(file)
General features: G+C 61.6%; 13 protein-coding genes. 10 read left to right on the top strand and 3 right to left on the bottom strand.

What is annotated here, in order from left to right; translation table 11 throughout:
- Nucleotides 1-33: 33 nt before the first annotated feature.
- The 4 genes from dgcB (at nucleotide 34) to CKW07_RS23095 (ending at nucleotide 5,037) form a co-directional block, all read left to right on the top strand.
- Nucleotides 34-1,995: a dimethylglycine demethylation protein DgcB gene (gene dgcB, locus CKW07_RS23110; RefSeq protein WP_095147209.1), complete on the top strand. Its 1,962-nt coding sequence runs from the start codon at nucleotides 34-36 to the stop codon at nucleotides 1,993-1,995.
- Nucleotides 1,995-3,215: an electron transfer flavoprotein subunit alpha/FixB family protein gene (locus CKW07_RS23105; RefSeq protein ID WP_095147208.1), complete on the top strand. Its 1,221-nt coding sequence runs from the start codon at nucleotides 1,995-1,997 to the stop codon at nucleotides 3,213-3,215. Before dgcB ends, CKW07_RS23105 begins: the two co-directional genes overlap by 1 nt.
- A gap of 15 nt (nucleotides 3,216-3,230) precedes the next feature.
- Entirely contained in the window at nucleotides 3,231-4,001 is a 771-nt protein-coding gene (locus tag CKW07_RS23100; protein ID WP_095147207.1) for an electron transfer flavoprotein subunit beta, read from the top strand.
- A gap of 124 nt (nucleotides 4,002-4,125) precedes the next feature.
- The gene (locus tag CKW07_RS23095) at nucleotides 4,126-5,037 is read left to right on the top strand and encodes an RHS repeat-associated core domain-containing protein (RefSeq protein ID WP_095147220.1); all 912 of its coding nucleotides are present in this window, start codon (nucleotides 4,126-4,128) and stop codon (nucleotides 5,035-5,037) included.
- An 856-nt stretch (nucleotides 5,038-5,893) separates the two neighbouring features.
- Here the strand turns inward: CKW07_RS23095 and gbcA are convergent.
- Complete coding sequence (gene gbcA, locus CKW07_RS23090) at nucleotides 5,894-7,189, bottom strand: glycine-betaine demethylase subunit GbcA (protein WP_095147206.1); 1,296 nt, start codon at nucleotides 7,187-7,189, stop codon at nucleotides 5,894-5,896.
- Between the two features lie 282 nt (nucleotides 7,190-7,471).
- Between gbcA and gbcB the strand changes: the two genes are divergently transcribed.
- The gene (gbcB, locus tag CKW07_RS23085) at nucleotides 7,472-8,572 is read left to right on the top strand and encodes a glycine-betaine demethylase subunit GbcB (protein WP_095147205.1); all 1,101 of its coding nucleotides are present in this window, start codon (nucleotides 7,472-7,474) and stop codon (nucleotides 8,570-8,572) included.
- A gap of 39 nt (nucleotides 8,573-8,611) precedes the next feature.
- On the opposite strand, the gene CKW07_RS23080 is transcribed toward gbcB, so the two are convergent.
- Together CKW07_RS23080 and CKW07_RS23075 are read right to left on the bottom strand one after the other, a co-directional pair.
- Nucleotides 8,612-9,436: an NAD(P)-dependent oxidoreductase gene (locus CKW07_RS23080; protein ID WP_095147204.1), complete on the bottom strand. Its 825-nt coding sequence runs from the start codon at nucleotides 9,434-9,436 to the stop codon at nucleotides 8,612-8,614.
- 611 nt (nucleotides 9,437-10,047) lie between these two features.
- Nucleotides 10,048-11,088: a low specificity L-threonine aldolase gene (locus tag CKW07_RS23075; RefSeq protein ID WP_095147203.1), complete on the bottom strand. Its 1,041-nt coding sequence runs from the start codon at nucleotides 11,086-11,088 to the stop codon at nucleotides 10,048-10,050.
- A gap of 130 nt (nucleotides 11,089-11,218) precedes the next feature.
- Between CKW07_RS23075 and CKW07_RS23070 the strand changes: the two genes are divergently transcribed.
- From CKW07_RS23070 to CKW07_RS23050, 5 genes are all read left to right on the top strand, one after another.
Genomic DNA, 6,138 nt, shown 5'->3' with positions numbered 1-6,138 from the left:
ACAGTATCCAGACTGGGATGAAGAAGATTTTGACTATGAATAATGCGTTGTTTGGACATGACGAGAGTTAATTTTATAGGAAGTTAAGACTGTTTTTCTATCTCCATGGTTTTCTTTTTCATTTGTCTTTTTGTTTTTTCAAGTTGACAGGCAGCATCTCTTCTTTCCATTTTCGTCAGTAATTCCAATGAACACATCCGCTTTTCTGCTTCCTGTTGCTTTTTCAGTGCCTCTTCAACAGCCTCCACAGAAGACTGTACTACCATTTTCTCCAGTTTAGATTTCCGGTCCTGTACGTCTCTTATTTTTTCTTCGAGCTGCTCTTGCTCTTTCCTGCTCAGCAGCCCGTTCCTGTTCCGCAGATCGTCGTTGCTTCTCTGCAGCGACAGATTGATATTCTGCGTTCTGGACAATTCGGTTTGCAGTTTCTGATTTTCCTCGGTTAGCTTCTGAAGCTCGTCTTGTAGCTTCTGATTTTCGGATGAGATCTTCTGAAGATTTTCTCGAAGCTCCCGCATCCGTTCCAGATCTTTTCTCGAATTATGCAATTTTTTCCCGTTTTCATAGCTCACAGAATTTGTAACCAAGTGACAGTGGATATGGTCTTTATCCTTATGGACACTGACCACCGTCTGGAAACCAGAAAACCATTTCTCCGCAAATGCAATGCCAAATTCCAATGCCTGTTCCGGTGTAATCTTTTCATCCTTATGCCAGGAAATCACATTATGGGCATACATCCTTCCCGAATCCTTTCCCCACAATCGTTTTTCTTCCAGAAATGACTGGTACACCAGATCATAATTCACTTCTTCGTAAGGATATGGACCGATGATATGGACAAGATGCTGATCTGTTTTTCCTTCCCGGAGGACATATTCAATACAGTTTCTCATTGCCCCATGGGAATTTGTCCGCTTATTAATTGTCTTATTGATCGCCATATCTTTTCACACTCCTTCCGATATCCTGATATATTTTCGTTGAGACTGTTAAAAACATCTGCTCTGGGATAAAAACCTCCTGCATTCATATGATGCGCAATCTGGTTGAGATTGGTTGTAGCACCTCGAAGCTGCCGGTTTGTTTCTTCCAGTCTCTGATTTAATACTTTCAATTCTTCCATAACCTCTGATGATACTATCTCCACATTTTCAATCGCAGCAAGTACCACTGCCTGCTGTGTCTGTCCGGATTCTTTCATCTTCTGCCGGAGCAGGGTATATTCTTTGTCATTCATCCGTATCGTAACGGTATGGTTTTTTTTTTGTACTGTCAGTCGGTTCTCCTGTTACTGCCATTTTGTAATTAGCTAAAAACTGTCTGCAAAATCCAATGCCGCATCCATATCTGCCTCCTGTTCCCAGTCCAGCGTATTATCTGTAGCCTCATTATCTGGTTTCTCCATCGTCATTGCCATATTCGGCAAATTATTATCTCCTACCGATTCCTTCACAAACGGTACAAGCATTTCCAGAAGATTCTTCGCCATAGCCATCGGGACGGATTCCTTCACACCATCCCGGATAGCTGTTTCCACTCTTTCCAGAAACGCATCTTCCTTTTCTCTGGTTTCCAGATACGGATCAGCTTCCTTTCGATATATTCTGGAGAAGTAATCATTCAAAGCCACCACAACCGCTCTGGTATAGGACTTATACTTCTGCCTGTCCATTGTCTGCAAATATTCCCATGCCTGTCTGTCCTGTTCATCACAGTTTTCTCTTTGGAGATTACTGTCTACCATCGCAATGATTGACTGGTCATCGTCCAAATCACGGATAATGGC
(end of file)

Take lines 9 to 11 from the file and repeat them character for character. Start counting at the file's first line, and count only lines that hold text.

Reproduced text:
- A gap of 124 nt (nucleotides 4,002-4,125) precedes the next feature.
- The gene (locus tag CKW07_RS23095) at nucleotides 4,126-5,037 is read left to right on the top strand and encodes an RHS repeat-associated core domain-containing protein (RefSeq protein ID WP_095147220.1); all 912 of its coding nucleotides are present in this window, start codon (nucleotides 4,126-4,128) and stop codon (nucleotides 5,035-5,037) included.
- An 856-nt stretch (nucleotides 5,038-5,893) separates the two neighbouring features.